Lillian, who paved her way in the cosmetic industry as President of Harriet Hubbard Ayer, soon became the highest paid female executive in America during the 1930s. In 1947, 68-year old Lillian sold Harriet Hubbard Ayer to the Lever Brothers for $5,500,000, a low price in the eyes of analysts. Soon after, she also sold the estate to Lutheran Friends of the Deaf, the founding member of the Mill Neck Family of Organizations, using the mansion as an educational school for Deaf children.
During the visit, Terry sifted through dozens of old photographs and one-of-a-kind valuables (that he then donated to the Mill Neck Archive Committee) and read aloud a letter that was penned by Lillian herself, completely captivating all who were in attendance. As Terry pleasantly played the 25-year-old piano in the great room toward the end of the visit, the presence of Lillian Sefton Dodge was definitely felt.
Since the visit, Terry and his partner Roy have donated countless antiques and collectibles to Mill Neck.
When 95-year-old Gloria and 98-year-old Frank Massimo—longtime donors and faithful supporters of Mill Neck—walked into the Mill Neck offices, a palpable presence of history, knowledge and love surrounded them. After 72 years of marriage, they remained perfectly in sync, practically finishing each other’s sentences. They went back in time, reminiscing about the old days growing up, without missing a beat: radio shows, street ball games, party-line phones, the prices of gas and even Frank’s role commanding minesweepers in World War II.
Frank explained how he sat back and patiently watched as his future wife would unknowingly walk in and out of his life for years.
“My friend and I would sit on the front stoop in the Bronx and Gloria would walk by with her sister; I used to watch her change buses,” he explained. “It was love at first sight.”
Gloria, who has been a dedicated Apple Fest-goer for 25 years, felt an association with Mill Neck after she spent a great deal of her life with only 33 percent of her hearing. “I started to lose my hearing after I had my first child around 60 years ago,” she said. “The doctor said ‘no more children,’ but I went ahead and had another one and lost even more of my hearing.”
Gloria then went into the nearest drug store and bought a hearing aid that was as big as a pack of cigarettes, which she hung around her neck. “My children used to come right up to it and speak into it if they wanted to talk to me.”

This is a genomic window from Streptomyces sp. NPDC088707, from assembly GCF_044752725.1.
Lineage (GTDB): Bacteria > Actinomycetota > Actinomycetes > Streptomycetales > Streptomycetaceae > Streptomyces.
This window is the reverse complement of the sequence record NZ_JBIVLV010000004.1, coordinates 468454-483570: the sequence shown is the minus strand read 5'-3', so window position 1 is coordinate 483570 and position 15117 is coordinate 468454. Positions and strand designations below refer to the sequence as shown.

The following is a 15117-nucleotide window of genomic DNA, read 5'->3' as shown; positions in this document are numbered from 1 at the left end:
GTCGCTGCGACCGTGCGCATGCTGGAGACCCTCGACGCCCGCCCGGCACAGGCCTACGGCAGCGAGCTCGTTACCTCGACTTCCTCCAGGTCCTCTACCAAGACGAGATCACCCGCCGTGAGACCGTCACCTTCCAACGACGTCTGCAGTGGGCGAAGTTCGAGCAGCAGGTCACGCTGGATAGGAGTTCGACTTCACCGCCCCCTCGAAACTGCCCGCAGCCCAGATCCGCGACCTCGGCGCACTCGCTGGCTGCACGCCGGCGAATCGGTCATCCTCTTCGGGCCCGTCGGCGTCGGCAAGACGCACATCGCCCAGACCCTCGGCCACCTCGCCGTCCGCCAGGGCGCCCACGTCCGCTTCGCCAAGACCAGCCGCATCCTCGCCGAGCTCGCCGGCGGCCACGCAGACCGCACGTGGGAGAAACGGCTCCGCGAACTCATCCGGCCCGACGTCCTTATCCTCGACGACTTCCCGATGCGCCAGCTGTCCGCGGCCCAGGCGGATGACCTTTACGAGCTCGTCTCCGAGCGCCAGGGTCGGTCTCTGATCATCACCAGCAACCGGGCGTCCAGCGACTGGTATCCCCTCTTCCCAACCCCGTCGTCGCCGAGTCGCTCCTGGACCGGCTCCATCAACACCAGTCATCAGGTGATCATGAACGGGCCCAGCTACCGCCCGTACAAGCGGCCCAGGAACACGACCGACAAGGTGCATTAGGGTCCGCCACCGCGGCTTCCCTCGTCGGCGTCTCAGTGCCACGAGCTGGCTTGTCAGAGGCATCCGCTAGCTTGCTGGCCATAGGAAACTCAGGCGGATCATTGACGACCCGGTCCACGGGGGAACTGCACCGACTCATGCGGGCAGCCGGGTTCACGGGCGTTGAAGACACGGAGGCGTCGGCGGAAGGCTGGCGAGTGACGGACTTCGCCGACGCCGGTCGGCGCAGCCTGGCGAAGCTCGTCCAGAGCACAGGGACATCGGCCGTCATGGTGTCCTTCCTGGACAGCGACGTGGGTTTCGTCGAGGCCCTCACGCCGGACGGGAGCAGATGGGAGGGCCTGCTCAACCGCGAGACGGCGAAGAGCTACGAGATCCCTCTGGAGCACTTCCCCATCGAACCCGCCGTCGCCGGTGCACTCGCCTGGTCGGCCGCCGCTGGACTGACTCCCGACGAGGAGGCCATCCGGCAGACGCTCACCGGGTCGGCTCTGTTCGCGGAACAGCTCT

Now, hearing aid technology has come a long way. The Massimos were immediately introduced to Doctor of Audiology, Susan Antonellis, at the Center for Hearing Health, so that they could receive the latest and greatest in hearing health care.
In addition to being dedicated donors and Apple Fest participants, The Massimos have purchased a dozen bricks from the Mill Neck Tribute program. We would like to sincerely thank Frank and Gloria, and all of our Mill Neck supporters.
Werner Reich, a Holocaust survivor, visited the Deaf Education Center to speak to students about the history of theHolocaust, the meaning behind the Nazi destruction and the challenges he faced throughout the Holocaust.
Werner’s presentation was eye opening for the students, as he taught them about hate crimes and judgments, and gave them a better understanding of the Holocaust.
“We don’t want tolerance, we want acceptance,” Reich said. “Regardless of race, color, age or sex.”
He explained to the students the definition of the Holocaust, which is Greek for “a whole burnt offering,” and described the Nazi’s destruction of selected groups and their culture.
Reich left the students with one final thought. “All that is necessary for evil to succeed is for good people to do nothing.”
Mill Neck International (MNI)—an organization whose mission is to envision a world where Deaf people are included, empowered, celebrated and embraced as equals—launched a brand new website.
The website, which features bold, vibrant colors and photos, allows for a more Deaf-friendly experience with the use of signed videos and iconography. MNI also announces their first-ever funding cycle to provide project funding every year in a variety of areas for Deaf people: education, communication, gender equality and more.
Check out their website for more information: millneckinternational.org.